In fact, I think one reason conservatives are so determined to get back to “business as usual” is that the disease has threatened many of their most cherished dogmas. For example: it’s very clear that coronavirus testing and treatment needs to be free for patients. If patients are getting $9,000 bills for tests, they’re not going to want to get tested. But if coronavirus treatment should be free, it opens up more questions: what about treatment for other diseases that worsen because hospitals are overwhelmed with coronavirus patients? Are we okay with having those people bankrupted by medical expenses? Why shouldn’t we just make healthcare free? If you’re in the Army, you get government-funded and operated Tricare services. You get a lot of free-at-point-of-use services, because the government understands that its Army needs to be fit and healthy. But what about the general population?

He goes on to give example after example of how the crisis is shattering many right-wing dogmas and that is why Trump and so many on the right are anxious to declare the crisis over and urge a return to life as before, though it means risking the lives of many. They are scared that the longer this crisis goes on, the more people will realize the emptiness of their ideology. Of course, what they are doing is denying reality by suggesting something that no public health official recommends. They are whistling past the grave, thinking that by acting as if the crisis if over, it will be over.

Comments

  1. flex says

    I think he miss-understands the meaning of dogma.

    The dogma of trickle-down economics has been shattered by the evidence for decades. Yet it persists.

  2. blf says

    (Reconstructed cross-post from PZ’s current [Pandemic and] Political Madness All the Time thread here at FtB.)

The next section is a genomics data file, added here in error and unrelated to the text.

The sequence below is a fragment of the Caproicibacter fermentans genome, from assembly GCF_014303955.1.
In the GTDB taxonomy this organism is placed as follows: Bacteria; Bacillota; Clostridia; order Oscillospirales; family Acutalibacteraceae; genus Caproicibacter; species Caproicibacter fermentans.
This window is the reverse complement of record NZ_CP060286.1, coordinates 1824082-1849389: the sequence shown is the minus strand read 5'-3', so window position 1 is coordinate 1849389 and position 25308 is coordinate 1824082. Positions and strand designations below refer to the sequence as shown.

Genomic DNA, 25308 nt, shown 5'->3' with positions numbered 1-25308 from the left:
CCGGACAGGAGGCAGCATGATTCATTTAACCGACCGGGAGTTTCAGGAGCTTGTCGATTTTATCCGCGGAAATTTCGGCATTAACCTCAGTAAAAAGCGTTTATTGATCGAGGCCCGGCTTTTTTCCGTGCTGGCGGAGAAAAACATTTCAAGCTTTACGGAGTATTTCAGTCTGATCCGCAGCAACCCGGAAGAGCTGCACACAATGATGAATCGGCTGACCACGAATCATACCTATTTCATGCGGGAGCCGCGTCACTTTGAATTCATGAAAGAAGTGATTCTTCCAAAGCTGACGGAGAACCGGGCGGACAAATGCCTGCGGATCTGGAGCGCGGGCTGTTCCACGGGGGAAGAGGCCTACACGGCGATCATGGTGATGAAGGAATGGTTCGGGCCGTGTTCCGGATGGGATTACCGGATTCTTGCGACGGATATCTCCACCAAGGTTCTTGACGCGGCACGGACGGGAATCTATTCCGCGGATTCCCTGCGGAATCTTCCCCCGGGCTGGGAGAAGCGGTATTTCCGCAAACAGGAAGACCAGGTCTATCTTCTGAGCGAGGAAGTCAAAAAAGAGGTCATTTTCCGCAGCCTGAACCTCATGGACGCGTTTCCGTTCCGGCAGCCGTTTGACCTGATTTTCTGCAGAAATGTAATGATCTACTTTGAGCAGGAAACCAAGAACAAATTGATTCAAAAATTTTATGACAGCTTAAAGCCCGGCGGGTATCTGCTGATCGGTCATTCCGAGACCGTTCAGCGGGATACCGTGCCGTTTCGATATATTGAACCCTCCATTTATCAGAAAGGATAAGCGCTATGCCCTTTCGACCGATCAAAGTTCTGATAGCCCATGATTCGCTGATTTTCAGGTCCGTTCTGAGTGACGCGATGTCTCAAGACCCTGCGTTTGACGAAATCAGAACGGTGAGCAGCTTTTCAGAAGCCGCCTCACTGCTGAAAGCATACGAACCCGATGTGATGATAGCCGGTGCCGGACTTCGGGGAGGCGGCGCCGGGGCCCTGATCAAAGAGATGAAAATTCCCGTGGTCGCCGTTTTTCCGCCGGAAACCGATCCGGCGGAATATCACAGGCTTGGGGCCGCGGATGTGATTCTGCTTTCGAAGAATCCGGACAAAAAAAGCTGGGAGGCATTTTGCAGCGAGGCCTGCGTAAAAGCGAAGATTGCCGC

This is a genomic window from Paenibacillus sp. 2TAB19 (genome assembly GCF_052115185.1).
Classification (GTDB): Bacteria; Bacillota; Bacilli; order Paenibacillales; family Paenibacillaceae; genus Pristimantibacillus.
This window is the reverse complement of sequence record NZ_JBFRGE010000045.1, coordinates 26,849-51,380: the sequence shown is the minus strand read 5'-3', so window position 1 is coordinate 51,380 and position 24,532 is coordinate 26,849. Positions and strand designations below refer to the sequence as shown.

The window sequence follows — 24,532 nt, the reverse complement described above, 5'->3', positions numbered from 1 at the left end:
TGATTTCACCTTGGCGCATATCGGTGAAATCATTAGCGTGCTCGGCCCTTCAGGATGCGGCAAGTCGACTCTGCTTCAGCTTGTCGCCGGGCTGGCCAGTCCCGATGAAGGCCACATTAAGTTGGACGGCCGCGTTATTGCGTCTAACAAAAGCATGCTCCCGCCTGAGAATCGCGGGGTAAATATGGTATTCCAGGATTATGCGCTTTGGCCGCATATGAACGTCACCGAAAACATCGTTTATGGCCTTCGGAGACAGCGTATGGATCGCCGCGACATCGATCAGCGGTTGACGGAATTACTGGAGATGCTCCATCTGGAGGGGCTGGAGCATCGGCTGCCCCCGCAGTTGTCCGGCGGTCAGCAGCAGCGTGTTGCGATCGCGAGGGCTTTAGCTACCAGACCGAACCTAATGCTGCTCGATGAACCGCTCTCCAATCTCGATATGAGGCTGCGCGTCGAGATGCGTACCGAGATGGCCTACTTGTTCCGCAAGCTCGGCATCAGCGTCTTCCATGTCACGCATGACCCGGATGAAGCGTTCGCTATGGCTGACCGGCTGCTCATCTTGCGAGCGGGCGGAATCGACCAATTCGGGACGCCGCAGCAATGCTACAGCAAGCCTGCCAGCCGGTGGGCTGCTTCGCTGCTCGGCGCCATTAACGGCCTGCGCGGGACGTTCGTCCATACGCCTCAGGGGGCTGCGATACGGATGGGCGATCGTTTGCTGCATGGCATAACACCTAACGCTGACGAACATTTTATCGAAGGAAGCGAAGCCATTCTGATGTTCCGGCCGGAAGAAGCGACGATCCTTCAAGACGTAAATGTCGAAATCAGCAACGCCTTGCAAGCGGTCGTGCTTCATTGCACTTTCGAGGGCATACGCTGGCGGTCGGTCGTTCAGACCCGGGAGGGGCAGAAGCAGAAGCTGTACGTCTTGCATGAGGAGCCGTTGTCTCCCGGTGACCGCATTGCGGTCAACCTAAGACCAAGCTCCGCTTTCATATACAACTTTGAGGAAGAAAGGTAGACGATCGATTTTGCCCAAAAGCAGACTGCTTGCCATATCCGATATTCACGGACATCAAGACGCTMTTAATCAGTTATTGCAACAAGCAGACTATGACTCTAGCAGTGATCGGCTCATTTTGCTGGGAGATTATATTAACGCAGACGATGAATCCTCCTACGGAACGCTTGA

Hair furor will go Librarian (he’s already orange albeit his vocabulary isn’t even up to the level of “Ook!”), Control pandemic first, then open economy, Fed chairman says:

    ‘First order of business will be to get the spread of virus under control, then resume economic activity,’ Powell said.

    The United States “may well be in recession”, but progress in controlling the spread of the coronavirus will determine when the economy can fully reopen, US Federal Reserve Chair Jerome Powell said Thursday in a rare network television interview on NBC’s Today Show.

    […]

    Powell’s choice of venue — a network morning show when many Americans are homebound and paying close attention — was itself part of a message that seemed meant to prepare people for the dismal economic data to come, counsel patience in any rush back to work, and reassure that the Fed would act “aggressively” to keep firms and families afloat.

    “We are not experts in pandemic … We would tend to listen to the experts. Dr Fauci said something like the virus is going to set the timetable, and that sounds right to me,” Powell said […].

    “The first order of business will be to get the spread of the virus under control and then resume economic activity.”

    […]

  3. says

    “Hair furor will go Librarian”

    I can’t see him willingly handing anyone a book that isn’t The Art of the Deal, and even then, not without them paying him.

  4. machintelligence says

    Tabby @3
    The librarian reference is from Terry Pratchett’s Discworld series. The librarian of the Unseen University (of magic) turned himself into an orangutan and never bothered to change back.The library also has books that are chained down, not to keep them from being stolen, but to keep them from attacking the library users.